HISTORY

The Beginning

Gladesville was created by the 1856 subdivision of land that had belonged to John Glade. Glade had arrived in New South Wales as a convict in 1791. He bought land from Richard Paterson, land that was originally granted to John Doody, then extended his holdings by another acquiring 50 acres, 60 acres in all. By 1802 Glade had developed a well-established farm fronting Glades Bay. Following John Glade's death his rural land holding was subdivided into urban lots by a developer who honoured him by naming the area Gladesville.

Gladesville in the 1870's was a village of gardens and flowers. The steamers from Parramatta to Sydney were the only public conveyance, but those with buggies and carts could drive to the punt at Bedlam Point, cross to Abbotsford along the North Road to Parramatta Road and thence to the city.

Gladesville still lacked both a church and a school. The nearest church was St Anne's at Ryde. The residents determined to obtain both a church and a school at Gladesville and were successful as both were built in 1878.

In 1877 the land for the church, Christ Church, Church of England was purchased from Mr. Coulter for $100. In 1877 a contract was let to Mr. Hill for the stonework of the church for $728 and to Mr. Albury a contract for the remainder of the work, roof, floors etc. for $1013. The first building forms the chancel of the existing building. The three stages can be clearly seen from inside the building by looking at the differing wood and decorations on the ceiling.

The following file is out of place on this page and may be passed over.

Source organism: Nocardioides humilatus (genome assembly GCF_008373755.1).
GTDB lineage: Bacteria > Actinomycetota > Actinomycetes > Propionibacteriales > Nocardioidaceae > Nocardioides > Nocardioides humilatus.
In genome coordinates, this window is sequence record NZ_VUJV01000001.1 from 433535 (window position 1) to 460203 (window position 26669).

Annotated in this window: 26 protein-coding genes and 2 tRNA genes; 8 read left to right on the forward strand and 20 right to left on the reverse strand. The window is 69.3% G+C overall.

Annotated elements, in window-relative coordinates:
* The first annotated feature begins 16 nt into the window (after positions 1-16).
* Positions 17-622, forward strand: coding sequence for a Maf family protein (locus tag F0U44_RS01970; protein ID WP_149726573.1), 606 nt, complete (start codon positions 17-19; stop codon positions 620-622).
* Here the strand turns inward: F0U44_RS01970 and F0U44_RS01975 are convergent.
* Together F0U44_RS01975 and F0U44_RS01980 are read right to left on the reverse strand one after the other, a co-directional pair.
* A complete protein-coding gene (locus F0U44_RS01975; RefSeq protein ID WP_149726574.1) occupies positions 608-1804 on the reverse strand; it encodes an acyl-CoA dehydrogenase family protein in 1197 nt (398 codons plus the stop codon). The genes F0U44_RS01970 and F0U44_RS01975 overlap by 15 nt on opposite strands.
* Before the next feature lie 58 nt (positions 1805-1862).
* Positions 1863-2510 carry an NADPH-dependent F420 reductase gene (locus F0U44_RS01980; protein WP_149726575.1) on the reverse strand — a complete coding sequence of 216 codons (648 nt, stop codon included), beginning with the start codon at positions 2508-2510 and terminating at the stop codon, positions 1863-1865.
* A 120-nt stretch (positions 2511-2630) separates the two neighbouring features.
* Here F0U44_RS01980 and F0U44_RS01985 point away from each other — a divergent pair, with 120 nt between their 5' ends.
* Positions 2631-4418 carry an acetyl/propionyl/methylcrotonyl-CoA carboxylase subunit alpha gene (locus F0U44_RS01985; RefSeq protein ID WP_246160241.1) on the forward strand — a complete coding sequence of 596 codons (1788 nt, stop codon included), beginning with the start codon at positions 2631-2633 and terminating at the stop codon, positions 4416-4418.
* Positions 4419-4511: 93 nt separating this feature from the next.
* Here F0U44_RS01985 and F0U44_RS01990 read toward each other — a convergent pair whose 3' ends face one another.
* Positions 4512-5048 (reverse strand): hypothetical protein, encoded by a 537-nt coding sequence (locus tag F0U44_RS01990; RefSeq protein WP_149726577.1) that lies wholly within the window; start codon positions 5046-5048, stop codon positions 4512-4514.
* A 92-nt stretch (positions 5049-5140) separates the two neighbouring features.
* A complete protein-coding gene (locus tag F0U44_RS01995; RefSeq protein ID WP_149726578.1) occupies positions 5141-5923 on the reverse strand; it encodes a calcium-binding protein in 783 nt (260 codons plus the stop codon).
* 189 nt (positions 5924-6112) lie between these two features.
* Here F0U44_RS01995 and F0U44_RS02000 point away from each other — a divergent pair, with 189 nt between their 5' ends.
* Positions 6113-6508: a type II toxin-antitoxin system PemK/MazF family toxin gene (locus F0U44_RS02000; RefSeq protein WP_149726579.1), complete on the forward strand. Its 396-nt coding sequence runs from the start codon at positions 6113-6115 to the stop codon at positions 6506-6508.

Towards the end of 1878 the church was ready for use and Gladesville was formed into a separate parish. On November 17, 1878, the first service was held. The first minister was Archdeacon R. L. King and the preacher was the Very Reverend William Macquarie Cowper, Dean of Sydney. Thirty-one people are recorded as sharing in communion. Among them was William Rees, who as a boy of fifteen, had been confirmed a week earlier and now made his first communion. Bill Reeves later had a dairy in Batemans Road and his daughter, Miss Ruth Reeves remained a member of the church until her death in the 1980's.

The church was extended in 1885 and again in 1966. In 1883 the old Gladesville Bridge was completed and opened for traffic. Horse omnibuses plied from Ryde to Sydney every two hours during the day, and these three, four or five-horse buses, with bugles blowing gave an impetus to development.

The rectory was completed during in 1911 at a cost of $2070.